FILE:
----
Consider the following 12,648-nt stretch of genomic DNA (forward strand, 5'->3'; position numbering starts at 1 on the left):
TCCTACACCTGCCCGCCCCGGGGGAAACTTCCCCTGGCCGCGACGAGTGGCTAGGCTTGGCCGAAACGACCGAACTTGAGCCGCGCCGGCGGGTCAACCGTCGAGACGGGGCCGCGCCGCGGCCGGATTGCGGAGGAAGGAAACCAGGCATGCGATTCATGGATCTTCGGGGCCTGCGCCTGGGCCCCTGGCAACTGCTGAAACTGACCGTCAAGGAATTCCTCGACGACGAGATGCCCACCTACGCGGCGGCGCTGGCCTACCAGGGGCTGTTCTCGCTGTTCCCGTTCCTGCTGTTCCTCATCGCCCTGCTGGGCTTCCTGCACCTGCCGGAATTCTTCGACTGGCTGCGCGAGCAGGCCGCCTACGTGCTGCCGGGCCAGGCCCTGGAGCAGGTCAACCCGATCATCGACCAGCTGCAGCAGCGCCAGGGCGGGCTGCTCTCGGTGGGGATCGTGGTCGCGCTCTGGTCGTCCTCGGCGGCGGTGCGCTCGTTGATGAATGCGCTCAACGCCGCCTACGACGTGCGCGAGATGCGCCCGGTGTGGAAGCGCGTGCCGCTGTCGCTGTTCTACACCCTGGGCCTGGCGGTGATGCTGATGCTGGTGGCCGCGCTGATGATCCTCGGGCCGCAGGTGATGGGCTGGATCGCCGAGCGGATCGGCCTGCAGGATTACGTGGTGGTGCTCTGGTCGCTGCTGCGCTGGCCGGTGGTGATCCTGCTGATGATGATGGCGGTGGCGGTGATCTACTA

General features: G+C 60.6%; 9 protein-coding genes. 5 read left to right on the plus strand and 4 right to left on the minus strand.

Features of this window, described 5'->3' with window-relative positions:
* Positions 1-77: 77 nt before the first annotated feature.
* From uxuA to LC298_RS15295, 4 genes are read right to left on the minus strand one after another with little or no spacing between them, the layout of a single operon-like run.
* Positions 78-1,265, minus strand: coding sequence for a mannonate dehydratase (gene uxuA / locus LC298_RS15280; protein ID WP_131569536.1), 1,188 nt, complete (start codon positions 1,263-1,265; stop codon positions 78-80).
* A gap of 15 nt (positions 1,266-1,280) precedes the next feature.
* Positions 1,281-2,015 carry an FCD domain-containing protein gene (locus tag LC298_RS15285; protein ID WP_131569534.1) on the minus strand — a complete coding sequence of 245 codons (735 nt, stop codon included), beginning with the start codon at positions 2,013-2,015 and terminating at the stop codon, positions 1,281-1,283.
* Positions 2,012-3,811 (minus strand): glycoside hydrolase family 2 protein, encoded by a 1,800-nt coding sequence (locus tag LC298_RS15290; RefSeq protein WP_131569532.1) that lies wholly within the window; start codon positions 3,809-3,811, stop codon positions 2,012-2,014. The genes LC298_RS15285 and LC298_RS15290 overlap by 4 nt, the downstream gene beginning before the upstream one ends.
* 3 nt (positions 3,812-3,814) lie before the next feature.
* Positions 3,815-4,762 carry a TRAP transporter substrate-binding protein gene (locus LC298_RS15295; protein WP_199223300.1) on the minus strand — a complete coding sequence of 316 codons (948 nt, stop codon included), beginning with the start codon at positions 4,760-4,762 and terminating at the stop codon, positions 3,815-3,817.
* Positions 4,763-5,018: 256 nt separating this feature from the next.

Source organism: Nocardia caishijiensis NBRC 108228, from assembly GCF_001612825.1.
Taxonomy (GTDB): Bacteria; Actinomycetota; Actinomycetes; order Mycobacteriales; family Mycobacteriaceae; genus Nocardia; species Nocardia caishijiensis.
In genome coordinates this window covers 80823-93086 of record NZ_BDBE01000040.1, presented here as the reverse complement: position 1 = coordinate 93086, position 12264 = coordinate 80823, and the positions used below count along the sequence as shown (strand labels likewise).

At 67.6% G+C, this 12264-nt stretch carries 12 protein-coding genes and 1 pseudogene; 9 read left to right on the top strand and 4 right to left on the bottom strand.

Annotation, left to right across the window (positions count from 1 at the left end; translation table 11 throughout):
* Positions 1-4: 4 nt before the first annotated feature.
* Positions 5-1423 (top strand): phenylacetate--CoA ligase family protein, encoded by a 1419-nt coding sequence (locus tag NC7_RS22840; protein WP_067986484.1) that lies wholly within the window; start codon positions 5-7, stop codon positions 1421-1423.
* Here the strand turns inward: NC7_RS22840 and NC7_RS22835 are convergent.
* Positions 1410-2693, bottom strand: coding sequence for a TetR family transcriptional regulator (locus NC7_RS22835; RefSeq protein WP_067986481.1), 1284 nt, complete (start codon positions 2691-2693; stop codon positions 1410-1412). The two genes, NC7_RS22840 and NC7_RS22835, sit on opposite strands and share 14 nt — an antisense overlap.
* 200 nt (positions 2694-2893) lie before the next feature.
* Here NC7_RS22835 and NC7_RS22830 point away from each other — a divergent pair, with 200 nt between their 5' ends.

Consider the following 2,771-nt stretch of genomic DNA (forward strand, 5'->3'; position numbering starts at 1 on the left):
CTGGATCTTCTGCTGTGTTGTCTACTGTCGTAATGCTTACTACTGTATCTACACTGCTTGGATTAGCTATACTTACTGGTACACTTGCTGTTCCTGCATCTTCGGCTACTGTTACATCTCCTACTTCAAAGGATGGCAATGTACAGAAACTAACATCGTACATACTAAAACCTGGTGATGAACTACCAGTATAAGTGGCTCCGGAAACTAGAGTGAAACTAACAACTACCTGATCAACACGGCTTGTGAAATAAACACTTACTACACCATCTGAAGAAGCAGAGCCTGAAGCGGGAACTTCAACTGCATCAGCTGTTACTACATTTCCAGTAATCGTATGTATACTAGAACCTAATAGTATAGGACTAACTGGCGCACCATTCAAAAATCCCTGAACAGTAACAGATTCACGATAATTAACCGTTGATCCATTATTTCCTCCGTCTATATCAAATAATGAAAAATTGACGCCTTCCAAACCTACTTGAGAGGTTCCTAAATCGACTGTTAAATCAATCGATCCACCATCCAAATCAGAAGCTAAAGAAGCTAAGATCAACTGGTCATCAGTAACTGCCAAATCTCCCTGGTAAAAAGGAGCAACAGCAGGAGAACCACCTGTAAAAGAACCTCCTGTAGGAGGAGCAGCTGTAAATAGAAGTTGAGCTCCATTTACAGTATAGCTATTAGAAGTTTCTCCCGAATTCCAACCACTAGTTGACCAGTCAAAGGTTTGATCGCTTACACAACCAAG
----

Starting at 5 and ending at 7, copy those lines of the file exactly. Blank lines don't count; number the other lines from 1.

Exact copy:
* Positions 1-77: 77 nt before the first annotated feature.
* From uxuA to LC298_RS15295, 4 genes are read right to left on the minus strand one after another with little or no spacing between them, the layout of a single operon-like run.
* Positions 78-1,265, minus strand: coding sequence for a mannonate dehydratase (gene uxuA / locus LC298_RS15280; protein ID WP_131569536.1), 1,188 nt, complete (start codon positions 1,263-1,265; stop codon positions 78-80).